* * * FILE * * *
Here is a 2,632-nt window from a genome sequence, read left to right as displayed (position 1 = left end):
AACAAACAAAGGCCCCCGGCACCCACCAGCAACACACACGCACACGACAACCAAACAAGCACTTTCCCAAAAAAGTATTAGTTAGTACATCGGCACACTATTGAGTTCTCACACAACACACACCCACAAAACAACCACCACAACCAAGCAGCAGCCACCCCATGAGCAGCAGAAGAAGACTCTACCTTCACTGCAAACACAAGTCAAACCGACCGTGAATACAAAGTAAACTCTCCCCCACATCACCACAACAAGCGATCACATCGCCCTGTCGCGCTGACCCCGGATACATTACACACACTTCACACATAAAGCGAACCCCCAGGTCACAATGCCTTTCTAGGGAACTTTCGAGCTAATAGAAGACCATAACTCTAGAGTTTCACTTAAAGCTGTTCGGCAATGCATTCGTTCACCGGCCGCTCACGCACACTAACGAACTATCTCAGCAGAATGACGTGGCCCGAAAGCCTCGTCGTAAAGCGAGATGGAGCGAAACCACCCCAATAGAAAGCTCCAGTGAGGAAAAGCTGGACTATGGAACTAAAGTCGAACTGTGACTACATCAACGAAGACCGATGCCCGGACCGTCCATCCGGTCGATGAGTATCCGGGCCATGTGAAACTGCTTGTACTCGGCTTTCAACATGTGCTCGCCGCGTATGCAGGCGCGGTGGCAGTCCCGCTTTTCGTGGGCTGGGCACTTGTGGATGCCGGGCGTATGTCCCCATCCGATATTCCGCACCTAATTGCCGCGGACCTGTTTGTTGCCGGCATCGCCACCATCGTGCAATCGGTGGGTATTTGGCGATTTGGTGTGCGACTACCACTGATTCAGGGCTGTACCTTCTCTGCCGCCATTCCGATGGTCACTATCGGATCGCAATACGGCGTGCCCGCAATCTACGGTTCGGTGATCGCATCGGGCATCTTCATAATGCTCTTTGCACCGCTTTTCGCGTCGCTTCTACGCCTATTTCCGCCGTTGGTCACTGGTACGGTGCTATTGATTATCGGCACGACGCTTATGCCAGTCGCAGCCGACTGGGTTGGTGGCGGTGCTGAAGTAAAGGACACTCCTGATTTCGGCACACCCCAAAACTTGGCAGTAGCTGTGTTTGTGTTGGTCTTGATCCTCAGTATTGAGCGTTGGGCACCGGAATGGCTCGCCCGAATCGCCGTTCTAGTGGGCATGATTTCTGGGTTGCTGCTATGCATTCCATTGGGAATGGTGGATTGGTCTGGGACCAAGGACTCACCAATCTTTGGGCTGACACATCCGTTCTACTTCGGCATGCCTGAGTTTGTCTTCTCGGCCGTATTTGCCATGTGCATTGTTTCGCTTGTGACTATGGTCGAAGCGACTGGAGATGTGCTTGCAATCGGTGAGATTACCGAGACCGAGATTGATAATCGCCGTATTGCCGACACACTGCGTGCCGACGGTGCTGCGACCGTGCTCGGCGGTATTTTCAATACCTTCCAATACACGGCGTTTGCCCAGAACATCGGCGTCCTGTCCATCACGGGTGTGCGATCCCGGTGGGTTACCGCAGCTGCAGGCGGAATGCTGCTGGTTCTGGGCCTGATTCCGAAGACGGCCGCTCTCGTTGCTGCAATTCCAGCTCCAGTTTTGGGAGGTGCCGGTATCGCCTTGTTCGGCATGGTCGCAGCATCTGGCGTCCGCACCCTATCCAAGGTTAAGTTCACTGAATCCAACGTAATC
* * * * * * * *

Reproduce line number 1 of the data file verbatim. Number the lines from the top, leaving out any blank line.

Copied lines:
Here is a 2,632-nt window from a genome sequence, read left to right as displayed (position 1 = left end):